Louisiana Agriculture winter 2009 web.pdf
As more than 3 billion quart-size, high-density polyethylene motor oil containers head for U.S. landfills each year, LSU AgCenter researchers are looking for ways to keep them out.
Silicon, a common element in our daily lives, generally exists in nature as silicon dioxide – or silica. Silicon is a major constituent of glass, ceramics and computer chips. It is also something that can affect the growth of rice.
David Boethel, vice chancellor of the LSU AgCenter, received the Distinguished Service Award at the Tri-State Soybean Forum held in January 2009 in Oak Grove.
Gene Reagan, LSU AgCenter entomologist, has been studying the Mexican rice borer’s spread northward from the Rio Grande Valley for almost 30 years.
The Louisiana Legislature created the Dairy Producers’ Refundable Tax Credit Program in 2007.
One of the most important practices in drill-seeded, delayed-flood rice production is the timely application of the pre-flood nitrogen fertilizer.
News stories from the winter 2009 issue of Louisiana Agriculture.
Twenty faculty and staff received the top awards for 2008 at the LSU AgCenter Annual Conference Dec. 15-16 in Baton Rouge.
Irrigation is an important part of many crop production systems in northeast Louisiana.The amount of irrigation a crop requires is affected by the rate at which that crop uses water.
Mastitis is one of the most common and most expensive diseases of dairy cattle in the world. One-third of all dairy cows are estimated to have mastitis.
Researchers at the LSU AgCenter’s Audubon Sugar Institute in St. Gabriel, La., are combining their knowledge of sugarcane processing with chemical engineering to develop a synergy between sugar production and ethanol.
The growing season in southwest Louisiana is long enough to produce two rice crops. The second rice crop is known by several names including stubble and ratoon.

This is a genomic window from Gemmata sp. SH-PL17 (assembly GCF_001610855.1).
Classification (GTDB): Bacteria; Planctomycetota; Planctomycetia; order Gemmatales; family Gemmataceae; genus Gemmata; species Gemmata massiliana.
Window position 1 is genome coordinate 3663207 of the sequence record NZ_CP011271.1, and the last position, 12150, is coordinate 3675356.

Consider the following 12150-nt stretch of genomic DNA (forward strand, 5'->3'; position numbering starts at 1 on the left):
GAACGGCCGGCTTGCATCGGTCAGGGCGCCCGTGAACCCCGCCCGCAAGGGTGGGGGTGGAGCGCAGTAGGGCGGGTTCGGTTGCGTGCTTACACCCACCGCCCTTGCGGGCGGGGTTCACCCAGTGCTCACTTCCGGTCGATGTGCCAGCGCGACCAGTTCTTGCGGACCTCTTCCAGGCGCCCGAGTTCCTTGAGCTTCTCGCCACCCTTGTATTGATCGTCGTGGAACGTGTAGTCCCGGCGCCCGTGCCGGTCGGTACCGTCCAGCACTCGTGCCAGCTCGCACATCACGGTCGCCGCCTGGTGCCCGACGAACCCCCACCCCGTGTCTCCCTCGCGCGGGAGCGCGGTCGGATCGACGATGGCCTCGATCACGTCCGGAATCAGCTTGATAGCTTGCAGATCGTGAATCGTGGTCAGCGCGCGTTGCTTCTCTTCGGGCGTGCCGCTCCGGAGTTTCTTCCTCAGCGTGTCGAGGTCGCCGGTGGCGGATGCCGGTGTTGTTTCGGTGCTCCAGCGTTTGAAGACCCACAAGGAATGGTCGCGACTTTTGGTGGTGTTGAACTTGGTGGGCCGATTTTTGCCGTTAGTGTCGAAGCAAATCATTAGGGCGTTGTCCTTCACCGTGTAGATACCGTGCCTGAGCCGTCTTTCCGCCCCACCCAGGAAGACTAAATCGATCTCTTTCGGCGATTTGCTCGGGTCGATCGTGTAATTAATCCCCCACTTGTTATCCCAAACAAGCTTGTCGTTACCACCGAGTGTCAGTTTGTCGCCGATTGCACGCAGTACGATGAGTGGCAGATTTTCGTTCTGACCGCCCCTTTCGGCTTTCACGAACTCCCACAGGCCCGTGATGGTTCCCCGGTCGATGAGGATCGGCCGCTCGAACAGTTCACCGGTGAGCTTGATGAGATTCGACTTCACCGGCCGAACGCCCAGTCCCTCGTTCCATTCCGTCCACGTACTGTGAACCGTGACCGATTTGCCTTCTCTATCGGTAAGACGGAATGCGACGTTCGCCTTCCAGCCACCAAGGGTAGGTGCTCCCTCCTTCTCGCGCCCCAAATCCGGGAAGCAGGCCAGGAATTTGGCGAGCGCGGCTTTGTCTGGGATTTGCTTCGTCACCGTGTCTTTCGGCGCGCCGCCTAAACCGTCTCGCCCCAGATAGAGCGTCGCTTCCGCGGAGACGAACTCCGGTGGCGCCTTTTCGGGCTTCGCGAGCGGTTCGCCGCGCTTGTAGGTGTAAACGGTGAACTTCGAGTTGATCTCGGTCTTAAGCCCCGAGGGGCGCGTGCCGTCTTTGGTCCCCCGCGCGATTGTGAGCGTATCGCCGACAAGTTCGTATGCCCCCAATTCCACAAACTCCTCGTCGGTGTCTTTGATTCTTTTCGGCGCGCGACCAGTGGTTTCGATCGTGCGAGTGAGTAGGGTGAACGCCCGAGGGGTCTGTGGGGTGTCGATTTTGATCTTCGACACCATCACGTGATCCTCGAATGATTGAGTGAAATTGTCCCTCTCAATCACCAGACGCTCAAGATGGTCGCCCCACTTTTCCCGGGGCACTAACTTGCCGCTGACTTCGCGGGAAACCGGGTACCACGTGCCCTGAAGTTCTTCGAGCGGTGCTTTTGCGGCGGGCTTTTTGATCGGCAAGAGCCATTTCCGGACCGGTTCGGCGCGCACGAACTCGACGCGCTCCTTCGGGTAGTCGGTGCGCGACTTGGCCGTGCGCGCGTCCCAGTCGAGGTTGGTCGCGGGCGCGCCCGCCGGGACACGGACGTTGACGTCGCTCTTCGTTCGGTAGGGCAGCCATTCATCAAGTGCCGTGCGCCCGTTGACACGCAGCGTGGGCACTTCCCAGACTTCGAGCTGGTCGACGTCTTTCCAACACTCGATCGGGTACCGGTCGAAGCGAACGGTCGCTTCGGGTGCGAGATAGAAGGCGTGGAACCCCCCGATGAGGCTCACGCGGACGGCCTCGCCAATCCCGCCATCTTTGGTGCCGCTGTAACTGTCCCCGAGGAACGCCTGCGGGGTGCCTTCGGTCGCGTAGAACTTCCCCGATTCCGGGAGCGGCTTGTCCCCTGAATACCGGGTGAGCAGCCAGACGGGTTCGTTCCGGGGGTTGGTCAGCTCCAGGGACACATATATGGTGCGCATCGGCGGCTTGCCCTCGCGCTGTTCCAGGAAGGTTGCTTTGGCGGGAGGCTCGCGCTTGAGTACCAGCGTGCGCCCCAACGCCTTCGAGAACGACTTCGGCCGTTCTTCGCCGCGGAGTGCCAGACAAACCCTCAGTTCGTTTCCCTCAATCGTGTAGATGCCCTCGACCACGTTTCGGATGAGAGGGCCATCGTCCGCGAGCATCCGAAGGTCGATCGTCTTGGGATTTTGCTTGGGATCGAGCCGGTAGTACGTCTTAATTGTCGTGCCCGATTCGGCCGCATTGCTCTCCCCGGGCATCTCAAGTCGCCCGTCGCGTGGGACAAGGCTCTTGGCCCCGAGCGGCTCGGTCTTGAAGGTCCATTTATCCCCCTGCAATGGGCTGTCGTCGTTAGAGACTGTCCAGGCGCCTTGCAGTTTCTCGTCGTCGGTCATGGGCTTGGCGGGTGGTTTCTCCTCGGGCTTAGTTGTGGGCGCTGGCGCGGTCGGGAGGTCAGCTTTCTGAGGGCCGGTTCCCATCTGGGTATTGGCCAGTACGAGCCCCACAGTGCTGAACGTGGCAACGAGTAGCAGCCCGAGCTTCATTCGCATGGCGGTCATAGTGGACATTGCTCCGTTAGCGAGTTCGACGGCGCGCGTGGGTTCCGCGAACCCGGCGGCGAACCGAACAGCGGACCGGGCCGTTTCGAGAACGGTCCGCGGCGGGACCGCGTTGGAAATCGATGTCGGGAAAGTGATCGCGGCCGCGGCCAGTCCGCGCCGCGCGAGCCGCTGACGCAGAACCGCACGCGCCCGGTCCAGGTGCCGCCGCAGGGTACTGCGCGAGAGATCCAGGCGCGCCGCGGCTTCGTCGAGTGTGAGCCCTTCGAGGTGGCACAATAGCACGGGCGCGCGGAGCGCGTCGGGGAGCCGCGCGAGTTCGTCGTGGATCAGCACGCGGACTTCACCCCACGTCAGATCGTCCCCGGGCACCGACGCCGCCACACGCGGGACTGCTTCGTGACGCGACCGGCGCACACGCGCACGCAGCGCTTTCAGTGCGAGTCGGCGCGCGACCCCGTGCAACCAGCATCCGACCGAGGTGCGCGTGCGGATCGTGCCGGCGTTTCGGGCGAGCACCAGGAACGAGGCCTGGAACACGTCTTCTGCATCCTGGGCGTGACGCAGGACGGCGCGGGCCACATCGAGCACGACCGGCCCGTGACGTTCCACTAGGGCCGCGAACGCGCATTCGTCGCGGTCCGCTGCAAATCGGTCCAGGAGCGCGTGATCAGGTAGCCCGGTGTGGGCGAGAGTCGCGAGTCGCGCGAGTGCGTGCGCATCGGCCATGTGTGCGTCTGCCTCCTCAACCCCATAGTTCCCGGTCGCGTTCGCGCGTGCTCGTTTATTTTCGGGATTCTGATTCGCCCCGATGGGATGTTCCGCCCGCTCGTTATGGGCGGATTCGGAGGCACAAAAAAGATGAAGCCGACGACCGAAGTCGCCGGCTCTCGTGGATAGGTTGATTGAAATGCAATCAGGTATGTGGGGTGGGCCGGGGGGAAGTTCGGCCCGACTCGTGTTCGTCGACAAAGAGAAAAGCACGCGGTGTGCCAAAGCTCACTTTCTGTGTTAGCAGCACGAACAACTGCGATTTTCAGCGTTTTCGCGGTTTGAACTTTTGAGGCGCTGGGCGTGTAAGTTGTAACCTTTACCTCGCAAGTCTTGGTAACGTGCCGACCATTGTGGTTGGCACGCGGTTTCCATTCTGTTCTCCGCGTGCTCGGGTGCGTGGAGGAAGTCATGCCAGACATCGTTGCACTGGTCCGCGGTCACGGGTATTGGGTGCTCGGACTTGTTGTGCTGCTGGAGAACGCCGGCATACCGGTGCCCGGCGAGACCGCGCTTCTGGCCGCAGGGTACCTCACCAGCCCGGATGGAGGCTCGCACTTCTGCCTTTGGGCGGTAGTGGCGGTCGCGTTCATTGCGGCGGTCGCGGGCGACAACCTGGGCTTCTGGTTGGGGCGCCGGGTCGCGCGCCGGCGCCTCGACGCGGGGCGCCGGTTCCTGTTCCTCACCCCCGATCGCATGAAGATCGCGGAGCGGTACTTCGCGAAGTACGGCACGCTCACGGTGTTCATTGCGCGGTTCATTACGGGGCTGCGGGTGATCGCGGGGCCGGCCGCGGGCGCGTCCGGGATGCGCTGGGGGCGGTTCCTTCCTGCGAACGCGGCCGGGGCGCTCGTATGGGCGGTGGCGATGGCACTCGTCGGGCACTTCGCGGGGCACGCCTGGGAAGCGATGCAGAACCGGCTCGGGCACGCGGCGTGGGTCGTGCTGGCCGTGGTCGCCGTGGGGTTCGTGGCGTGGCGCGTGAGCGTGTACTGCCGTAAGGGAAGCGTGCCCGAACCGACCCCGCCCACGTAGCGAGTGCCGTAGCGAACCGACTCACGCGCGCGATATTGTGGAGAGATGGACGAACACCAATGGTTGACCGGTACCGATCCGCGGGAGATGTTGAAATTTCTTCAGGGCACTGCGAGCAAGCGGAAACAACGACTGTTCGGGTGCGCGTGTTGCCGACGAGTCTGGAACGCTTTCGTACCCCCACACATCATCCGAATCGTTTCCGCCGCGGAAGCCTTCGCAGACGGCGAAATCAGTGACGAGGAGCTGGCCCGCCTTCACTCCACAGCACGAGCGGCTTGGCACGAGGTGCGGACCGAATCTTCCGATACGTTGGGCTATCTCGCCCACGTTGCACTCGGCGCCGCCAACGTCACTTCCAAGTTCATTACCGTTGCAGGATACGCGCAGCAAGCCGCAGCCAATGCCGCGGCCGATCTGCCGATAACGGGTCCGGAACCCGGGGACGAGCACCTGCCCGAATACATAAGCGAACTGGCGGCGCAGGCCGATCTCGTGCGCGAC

Growing roses in Louisiana is a challenge for industry professionals and home gardeners. A major problem in production and the landscape enjoyment of roses is disease pressure (primarily blackspot and powdery mildew) brought on by environmental conditions of the region.
Creeping rivergrass is an aquatic perennial grass that affects approximately 10,000 acres of rice in Acadian, Vermilion and Jefferson Davis parishes in south Louisiana.
Mastitis – an infection and inflammation of a cow’s udder – is one of the most common and costly diseases in the dairy industry. Therefore, mastitis control should be a continuous process in all dairy herds.
Mycoplasma mastitis is a unique form of mastitis, which is an inflammation of a cow’s udder. Mycoplasma species differ from the majority of bacteria that cause mastitis by having unique growth requirements and physical characteristics that make them difficult to detect and treat once detected.
The decline in number of dairy farms in Louisiana led the state legislature to pass Act 461 in the 2007 legislative session. This act created the Louisiana Dairy Refundable Tax Credit Program (LDRTCP).
Predicted trends in the early 1990s indicated weed control would shift to genetically altered plants with high levels of tolerance to key herbicides. These predictions proved valid, and the vast majority of Louisiana cotton acreage today is devoted to glyphosate-resistant technology.
Roundup Ready soybeans, resistant to the herbicide glyphosate, and Clearfield rice, resisant to the herbicides imazethapyr (Newpath) and imazamox (Beyond), are often grown adjacent to fields of rice varieties susceptible to the herbicides used in these cropping systems. This creates a great potential for damage to rice from the off-target movement of these herbicides.
Herbicide drift often occurs when it is least expected during a still, calm morning, according to Eric Webster, LSU AgCenter weed specialist.
B. Rogers Leonard, the Jack Hamilton Chair of Cotton Production at the LSU AgCenter’s Macon Ridge Research Station in Winnsboro, has been chosen for the Louisiana Agriculture Hall of Fame.